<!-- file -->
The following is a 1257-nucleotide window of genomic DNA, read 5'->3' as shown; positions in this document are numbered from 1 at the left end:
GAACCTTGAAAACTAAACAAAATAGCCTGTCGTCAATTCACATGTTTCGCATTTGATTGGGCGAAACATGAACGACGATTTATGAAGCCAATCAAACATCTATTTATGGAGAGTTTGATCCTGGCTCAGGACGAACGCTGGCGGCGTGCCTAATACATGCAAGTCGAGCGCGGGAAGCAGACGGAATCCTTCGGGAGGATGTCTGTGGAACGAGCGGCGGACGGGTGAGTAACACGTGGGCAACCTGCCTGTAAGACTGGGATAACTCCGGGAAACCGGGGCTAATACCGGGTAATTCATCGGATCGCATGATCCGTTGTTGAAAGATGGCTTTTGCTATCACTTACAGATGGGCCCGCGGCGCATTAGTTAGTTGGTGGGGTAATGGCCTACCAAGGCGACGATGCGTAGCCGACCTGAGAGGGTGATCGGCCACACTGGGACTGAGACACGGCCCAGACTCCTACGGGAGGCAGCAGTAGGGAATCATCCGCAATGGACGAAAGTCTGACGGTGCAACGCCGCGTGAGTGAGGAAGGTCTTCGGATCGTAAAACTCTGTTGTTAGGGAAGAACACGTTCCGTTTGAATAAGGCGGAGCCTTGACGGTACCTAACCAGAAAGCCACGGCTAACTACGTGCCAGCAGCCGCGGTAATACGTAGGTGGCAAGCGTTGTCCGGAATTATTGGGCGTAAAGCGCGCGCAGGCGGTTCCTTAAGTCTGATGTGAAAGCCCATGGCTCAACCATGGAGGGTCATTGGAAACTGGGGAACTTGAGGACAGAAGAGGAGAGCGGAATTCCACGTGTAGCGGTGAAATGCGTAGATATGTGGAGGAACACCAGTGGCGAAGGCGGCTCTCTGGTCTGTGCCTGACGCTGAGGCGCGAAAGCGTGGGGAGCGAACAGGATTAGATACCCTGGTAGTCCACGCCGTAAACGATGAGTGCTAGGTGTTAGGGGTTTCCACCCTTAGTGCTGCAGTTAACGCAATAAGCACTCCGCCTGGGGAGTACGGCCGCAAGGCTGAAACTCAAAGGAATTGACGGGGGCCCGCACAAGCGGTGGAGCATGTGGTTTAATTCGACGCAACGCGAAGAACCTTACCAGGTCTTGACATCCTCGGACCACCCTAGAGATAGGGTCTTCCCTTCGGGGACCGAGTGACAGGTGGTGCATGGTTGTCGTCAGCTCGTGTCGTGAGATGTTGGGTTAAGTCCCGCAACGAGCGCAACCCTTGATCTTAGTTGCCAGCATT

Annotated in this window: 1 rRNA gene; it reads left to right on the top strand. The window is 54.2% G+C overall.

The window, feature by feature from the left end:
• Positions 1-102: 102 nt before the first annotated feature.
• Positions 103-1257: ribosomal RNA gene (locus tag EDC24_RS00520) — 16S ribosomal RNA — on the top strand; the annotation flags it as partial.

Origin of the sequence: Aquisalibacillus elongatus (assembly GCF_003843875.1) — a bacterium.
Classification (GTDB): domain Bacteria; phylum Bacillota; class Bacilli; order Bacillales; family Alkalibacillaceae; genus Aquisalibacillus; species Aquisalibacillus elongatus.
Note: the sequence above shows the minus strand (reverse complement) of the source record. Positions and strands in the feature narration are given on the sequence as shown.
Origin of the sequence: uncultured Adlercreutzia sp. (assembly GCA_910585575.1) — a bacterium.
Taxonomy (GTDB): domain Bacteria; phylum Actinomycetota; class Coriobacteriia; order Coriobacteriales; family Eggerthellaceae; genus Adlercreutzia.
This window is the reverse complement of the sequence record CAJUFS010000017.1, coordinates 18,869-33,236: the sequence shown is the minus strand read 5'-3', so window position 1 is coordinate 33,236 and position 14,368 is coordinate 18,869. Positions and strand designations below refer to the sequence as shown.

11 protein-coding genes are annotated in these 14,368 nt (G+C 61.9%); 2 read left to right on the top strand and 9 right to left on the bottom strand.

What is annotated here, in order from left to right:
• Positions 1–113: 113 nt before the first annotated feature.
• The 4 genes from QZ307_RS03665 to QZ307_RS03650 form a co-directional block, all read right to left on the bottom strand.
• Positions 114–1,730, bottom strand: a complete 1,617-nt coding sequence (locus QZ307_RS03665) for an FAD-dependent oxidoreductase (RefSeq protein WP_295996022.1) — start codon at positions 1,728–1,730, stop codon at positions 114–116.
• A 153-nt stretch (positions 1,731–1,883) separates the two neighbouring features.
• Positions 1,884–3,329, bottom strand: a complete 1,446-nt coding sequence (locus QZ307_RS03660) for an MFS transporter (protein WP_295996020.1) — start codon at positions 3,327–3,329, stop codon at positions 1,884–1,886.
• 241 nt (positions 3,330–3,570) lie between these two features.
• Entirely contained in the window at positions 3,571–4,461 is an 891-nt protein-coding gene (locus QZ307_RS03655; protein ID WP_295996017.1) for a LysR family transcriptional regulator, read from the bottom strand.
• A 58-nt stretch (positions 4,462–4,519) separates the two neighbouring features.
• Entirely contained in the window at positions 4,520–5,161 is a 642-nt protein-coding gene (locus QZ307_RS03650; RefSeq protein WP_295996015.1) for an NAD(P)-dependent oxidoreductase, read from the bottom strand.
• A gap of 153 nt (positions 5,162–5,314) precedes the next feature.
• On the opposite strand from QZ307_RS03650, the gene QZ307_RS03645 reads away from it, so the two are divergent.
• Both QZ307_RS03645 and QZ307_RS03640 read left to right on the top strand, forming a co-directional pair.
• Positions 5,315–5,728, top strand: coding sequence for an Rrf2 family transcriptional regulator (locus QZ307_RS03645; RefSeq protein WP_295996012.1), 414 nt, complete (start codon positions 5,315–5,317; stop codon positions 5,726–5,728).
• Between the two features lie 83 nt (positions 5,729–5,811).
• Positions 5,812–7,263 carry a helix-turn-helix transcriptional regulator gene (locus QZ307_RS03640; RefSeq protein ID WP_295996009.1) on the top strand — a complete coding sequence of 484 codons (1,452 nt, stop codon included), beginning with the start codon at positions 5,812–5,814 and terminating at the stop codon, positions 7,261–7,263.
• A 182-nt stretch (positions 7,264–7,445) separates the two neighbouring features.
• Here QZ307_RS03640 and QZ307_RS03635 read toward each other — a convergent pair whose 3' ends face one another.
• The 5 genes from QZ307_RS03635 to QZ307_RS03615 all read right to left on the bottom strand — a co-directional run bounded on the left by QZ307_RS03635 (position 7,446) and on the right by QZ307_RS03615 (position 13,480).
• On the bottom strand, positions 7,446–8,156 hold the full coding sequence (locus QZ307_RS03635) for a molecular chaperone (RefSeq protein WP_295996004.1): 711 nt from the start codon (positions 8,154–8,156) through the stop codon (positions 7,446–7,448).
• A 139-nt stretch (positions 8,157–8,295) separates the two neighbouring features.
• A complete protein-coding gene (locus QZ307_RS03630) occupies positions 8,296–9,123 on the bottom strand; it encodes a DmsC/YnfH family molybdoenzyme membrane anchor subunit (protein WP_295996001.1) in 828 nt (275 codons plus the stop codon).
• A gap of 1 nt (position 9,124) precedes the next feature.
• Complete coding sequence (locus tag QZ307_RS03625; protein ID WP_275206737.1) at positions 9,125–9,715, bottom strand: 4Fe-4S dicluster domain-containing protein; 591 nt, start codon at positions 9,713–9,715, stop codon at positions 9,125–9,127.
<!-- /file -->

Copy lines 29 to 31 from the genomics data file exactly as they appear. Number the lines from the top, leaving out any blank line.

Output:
• Positions 5,812–7,263 carry a helix-turn-helix transcriptional regulator gene (locus QZ307_RS03640; RefSeq protein ID WP_295996009.1) on the top strand — a complete coding sequence of 484 codons (1,452 nt, stop codon included), beginning with the start codon at positions 5,812–5,814 and terminating at the stop codon, positions 7,261–7,263.
• A 182-nt stretch (positions 7,264–7,445) separates the two neighbouring features.
• Here QZ307_RS03640 and QZ307_RS03635 read toward each other — a convergent pair whose 3' ends face one another.